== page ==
To evaluate incidence and risk factors of peripherally inserted central catheter (PICC)-related complications in cancer patients” Kang et al (2017).
PURPOSE: To evaluate incidence and risk factors of peripherally inserted central catheter (PICC)-related complications in cancer patients.
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METHODS: A prospective, multicenter, cohort study of cancer patients with PICC insertion was performed from February 1, 2013 to April 24, 2014. All patients were monitored in clinic until PICCs were removed. The primary endpoint was PICC removal due to complications. Patient-, catheter- and insertion-related factors were analyzed in univariable and multivariable logistic regression analysis to identify significant independent risk factors for PICC-related complications.
RESULTS: There were 477 cancer patients included, for a total of 50,841 catheter-days. Eighty-one patients (17.0%) developed PICC-related complications, with an incidence of 1.59 per 1000 catheter days. Thirty-six (7.5%) PICCs were removed because of complications. The most common complications were skin allergy (4.6%), catheter occlusion (3.4%) and accidental withdrawal (2.3%). Nine (1.9%) patients developed symptomatic upper extremity deep venous thrombosis (UEDVT) and central line associated bloodstream infection (CLABSI) was shown in six (1.3%) PICCs with an infection rate 0.12 per 1000 catheter days. In multivariable analysis, body mass index (BMI) >25 (odds ratio, 2.09; 95% confidence interval, 1.26-3.47, p = 0.004) was shown to be a significant risk factor for PICC complications.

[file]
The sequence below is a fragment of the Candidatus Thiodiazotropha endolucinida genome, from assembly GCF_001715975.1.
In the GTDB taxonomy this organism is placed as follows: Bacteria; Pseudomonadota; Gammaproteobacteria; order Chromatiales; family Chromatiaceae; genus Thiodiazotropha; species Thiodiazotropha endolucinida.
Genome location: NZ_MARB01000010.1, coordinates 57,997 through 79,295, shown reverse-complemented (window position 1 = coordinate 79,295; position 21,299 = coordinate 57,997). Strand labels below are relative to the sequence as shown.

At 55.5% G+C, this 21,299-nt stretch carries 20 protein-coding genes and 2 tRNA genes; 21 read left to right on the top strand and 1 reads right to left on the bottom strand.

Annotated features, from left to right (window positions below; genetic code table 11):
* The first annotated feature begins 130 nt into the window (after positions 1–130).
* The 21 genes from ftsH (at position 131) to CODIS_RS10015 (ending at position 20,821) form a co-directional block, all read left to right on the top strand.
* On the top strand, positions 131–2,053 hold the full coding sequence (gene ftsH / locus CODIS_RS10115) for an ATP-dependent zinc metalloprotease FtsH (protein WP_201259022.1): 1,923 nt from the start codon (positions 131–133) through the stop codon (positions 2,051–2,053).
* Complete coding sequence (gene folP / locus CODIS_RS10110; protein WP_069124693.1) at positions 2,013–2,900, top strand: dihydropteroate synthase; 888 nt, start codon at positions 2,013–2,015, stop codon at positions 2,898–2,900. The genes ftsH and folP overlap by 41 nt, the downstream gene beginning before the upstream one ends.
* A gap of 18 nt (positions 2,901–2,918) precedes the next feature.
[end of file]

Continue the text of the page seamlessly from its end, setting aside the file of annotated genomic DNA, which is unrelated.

CONCLUSIONS: Cancer patients with BMI greater than 25 were more likely to have PICC complications.
Kang, J., Chen, W., Sun, W., Ge, R., Li, H., Ma, E., Su, Q., Cheng, F., Hong, J., Zhang, Y., Lei, C., Wang, X., Jin, A. and Liu, W. (2017) Peripherally inserted central catheter-related complications in cancer patients: a prospective study of over 50,000 catheter days. The Journal of Vascular Access. February 8th. [Epub ahead of print].
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